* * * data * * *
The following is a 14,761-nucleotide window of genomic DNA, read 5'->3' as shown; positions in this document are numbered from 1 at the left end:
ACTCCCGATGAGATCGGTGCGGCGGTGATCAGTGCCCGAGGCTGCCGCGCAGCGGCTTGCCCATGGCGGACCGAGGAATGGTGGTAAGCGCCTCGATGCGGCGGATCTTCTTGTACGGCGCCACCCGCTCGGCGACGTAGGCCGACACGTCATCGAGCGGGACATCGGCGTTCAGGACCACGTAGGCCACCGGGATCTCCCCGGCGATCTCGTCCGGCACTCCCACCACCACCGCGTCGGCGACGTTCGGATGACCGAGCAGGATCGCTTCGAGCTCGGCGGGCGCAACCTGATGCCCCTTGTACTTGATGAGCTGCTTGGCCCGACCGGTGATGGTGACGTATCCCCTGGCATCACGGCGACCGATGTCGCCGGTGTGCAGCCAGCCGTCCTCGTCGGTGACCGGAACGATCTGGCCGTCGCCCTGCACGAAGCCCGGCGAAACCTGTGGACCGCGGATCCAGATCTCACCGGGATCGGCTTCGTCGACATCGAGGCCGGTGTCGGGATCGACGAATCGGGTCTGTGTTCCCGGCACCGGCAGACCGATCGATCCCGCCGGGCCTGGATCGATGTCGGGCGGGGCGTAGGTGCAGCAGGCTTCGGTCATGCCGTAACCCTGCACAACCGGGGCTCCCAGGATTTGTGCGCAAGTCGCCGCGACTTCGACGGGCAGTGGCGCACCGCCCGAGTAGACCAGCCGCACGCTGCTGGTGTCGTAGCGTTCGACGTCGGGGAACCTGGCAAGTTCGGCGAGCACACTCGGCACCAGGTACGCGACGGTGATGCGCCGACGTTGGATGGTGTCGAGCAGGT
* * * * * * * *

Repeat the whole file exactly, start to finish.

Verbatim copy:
The following is a 14,761-nucleotide window of genomic DNA, read 5'->3' as shown; positions in this document are numbered from 1 at the left end:
ACTCCCGATGAGATCGGTGCGGCGGTGATCAGTGCCCGAGGCTGCCGCGCAGCGGCTTGCCCATGGCGGACCGAGGAATGGTGGTAAGCGCCTCGATGCGGCGGATCTTCTTGTACGGCGCCACCCGCTCGGCGACGTAGGCCGACACGTCATCGAGCGGGACATCGGCGTTCAGGACCACGTAGGCCACCGGGATCTCCCCGGCGATCTCGTCCGGCACTCCCACCACCACCGCGTCGGCGACGTTCGGATGACCGAGCAGGATCGCTTCGAGCTCGGCGGGCGCAACCTGATGCCCCTTGTACTTGATGAGCTGCTTGGCCCGACCGGTGATGGTGACGTATCCCCTGGCATCACGGCGACCGATGTCGCCGGTGTGCAGCCAGCCGTCCTCGTCGGTGACCGGAACGATCTGGCCGTCGCCCTGCACGAAGCCCGGCGAAACCTGTGGACCGCGGATCCAGATCTCACCGGGATCGGCTTCGTCGACATCGAGGCCGGTGTCGGGATCGACGAATCGGGTCTGTGTTCCCGGCACCGGCAGACCGATCGATCCCGCCGGGCCTGGATCGATGTCGGGCGGGGCGTAGGTGCAGCAGGCTTCGGTCATGCCGTAACCCTGCACAACCGGGGCTCCCAGGATTTGTGCGCAAGTCGCCGCGACTTCGACGGGCAGTGGCGCACCGCCCGAGTAGACCAGCCGCACGCTGCTGGTGTCGTAGCGTTCGACGTCGGGGAACCTGGCAAGTTCGGCGAGCACACTCGGCACCAGGTACGCGACGGTGATGCGCCGACGTTGGATGGTGTCGAGCAGGT